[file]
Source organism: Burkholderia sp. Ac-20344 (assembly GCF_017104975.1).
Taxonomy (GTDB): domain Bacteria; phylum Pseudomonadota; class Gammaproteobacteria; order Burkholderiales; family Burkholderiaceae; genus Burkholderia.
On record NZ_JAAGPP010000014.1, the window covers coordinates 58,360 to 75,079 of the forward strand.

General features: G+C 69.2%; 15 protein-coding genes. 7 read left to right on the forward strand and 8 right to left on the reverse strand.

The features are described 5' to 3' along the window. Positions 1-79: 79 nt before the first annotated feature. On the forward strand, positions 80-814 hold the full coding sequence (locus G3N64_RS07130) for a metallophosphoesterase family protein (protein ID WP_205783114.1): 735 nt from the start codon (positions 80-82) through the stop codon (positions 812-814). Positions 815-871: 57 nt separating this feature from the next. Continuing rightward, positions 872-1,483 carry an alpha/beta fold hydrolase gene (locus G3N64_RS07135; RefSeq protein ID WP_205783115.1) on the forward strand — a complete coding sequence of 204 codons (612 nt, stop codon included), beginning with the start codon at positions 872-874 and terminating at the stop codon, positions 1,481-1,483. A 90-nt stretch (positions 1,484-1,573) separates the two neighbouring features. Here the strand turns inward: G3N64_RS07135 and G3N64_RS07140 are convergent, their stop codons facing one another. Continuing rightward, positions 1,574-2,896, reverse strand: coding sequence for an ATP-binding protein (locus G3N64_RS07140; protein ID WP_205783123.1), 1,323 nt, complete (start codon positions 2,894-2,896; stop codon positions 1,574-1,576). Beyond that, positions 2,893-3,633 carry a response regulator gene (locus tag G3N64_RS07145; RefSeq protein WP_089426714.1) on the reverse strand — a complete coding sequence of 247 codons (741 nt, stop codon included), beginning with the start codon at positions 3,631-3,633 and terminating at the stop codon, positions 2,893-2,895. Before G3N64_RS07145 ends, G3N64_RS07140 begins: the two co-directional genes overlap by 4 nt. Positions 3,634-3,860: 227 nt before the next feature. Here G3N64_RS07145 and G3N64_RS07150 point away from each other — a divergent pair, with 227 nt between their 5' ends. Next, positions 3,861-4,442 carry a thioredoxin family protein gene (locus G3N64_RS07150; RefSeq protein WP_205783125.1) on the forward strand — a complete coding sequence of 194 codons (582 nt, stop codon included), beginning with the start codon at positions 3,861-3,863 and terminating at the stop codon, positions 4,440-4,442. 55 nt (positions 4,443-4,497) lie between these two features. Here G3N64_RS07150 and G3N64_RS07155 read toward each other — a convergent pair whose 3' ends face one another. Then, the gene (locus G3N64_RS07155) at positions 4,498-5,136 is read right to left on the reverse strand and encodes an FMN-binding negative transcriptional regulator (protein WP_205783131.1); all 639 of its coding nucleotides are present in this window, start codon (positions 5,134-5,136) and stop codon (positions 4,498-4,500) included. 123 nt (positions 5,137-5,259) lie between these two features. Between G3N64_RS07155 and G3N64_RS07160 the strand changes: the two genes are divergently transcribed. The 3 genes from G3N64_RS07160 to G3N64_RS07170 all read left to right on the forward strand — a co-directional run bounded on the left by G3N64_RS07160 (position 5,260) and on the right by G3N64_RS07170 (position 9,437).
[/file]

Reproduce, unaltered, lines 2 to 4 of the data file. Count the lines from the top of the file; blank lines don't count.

Taxonomy (GTDB): domain Bacteria; phylum Pseudomonadota; class Gammaproteobacteria; order Burkholderiales; family Burkholderiaceae; genus Burkholderia.
On record NZ_JAAGPP010000014.1, the window covers coordinates 58,360 to 75,079 of the forward strand.

General features: G+C 69.2%; 15 protein-coding genes. 7 read left to right on the forward strand and 8 right to left on the reverse strand.